Comey and the FBI never questioned Clinton about her public statements, which changed over time and were blatantly false. “I did not email classified information to anyone” morphed into “I did not email anything marked ‘classified,’” which morphed into the claim that (c) did not mean what it clearly meant. False and changing statements are presented to juries routinely by prosecutors as evidence of guilt.

Breaking DOJ protocols, violating the chain of command, and assuming an authority he never had, Comey usurped the role of the U.S. attorney general on July 5, 2016, when he announced that the case against Clinton was closed.

The next excellently parsed phobia of Comey, Mueller, and Company is by Victor David Hanson in his March 13th essay, “Swamp Things in the Russia Investigation,” in which he writes,

“The Swamp” usually refers to the vast federal bureaucratic machinery of mostly unelected top officials who exercise influence and power without worry about the appearance of conflicts of interest. They are often exempt from the consequences of the laws and regulations that affect others. The chief characteristics of the swamp are the interlocking friendships, business relationships, marriages and partnerships in Washington, and their immune response against anyone who challenges them.

Robert Mueller’s investigation into alleged collusion between Russia and Donald Trump’s presidential campaign has proven the locus classicus of a dysfunctional and highly incestuous Washington culture—so much so that it borders on being a caricature of a Washington investigation.

The Origins of the Robert Mueller Appointment: How did it come about? Mueller’s acquaintance, former FBI Director James Comey (Mueller and Comey were lauded dating back to the Bush Administration as “brothers in arms”), has testified that he was so exasperated with the president that he leaked his own confidential and likely classified memos of presidential meetings to the press via a friend in order that it “might prompt the appointment of a special counsel.” It certainly did that. And mirabile dictu, the special counsel was soon none other than Robert Mueller with whom Comey had had a professional relationship in a variety of contexts for nearly 20 years. At some point, will one of Mueller’s staff have to depose him to ask whether he ever discussed the possibility of a special counsel appointment with Comey prior to Comey’s firing?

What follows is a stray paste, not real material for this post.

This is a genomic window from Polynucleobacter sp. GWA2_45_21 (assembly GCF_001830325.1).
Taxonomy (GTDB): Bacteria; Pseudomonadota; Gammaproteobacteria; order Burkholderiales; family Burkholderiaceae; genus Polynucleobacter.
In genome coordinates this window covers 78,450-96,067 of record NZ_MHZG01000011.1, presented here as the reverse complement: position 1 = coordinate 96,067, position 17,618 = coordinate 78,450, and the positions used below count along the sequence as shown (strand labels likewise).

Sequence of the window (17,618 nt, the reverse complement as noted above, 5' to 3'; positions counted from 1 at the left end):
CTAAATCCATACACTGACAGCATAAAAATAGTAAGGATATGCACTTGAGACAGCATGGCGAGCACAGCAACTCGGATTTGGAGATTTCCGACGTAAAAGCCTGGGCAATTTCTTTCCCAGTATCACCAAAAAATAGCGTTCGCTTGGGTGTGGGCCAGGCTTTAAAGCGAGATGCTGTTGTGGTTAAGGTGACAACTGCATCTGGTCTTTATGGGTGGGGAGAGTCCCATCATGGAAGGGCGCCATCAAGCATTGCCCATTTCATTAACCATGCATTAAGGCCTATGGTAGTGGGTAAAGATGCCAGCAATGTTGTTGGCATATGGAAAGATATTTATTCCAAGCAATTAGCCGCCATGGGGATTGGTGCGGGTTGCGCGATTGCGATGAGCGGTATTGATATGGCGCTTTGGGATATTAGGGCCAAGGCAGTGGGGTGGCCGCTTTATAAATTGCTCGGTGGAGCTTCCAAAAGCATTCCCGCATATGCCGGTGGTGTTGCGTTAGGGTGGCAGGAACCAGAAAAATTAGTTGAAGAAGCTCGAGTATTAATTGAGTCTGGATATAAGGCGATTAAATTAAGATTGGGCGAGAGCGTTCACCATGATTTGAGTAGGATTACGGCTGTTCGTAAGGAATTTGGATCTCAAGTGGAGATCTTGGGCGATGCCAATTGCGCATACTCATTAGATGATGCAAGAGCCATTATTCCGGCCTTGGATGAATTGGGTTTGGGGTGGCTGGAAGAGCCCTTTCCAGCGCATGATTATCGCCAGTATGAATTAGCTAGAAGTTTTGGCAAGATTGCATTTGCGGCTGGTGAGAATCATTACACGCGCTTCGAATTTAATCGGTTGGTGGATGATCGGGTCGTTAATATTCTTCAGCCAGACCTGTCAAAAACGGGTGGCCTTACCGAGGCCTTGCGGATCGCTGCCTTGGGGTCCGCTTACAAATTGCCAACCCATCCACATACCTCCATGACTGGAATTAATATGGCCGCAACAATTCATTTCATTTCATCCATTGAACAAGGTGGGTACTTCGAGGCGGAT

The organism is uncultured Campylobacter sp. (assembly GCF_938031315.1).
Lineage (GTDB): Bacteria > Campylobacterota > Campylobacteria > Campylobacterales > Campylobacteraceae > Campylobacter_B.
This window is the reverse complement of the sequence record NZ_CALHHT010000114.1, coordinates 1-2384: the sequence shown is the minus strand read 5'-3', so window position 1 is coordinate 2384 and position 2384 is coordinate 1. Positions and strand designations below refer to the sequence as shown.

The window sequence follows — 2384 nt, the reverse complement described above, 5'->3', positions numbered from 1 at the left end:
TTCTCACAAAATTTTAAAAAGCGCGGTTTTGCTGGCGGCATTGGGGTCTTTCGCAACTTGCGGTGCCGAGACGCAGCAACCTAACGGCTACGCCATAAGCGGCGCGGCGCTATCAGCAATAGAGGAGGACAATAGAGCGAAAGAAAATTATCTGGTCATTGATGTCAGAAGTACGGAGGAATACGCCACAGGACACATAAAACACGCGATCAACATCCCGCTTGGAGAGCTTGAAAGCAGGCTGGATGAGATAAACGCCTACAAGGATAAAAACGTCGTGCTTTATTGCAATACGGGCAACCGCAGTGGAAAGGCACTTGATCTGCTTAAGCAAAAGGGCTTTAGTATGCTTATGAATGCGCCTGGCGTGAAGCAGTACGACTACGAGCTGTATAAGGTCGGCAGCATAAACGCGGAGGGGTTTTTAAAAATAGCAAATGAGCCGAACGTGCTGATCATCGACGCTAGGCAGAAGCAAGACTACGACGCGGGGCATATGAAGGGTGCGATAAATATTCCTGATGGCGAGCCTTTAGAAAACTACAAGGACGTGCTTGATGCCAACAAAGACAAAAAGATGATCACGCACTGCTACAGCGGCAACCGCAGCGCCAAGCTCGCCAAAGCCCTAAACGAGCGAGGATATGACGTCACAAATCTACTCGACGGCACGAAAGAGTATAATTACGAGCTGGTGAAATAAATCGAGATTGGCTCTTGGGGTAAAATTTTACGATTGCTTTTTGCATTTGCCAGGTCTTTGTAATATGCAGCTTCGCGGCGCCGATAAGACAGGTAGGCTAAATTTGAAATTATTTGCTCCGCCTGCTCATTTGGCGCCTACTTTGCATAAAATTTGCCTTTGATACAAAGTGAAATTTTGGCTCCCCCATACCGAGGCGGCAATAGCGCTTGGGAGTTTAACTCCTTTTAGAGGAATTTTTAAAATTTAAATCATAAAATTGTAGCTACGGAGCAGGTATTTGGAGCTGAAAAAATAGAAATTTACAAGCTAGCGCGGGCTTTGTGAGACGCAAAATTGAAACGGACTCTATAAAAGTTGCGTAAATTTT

The two FBI investigators (and Lisa Page) had a long-concealed amorous relationship characterized by an overriding antipathy for Donald Trump and a desire to ensure that he was not elected president or, barring that, did not prove a successful president. Strzok interviewed Michael Flynn, Huma Abedin, and Cheryl Mills. Both Page and Strzok communicated concerning the “insurance” idea that might suggest efforts to stop Trump’s election or thwart his presidency, with deputy director Andrew McCabe.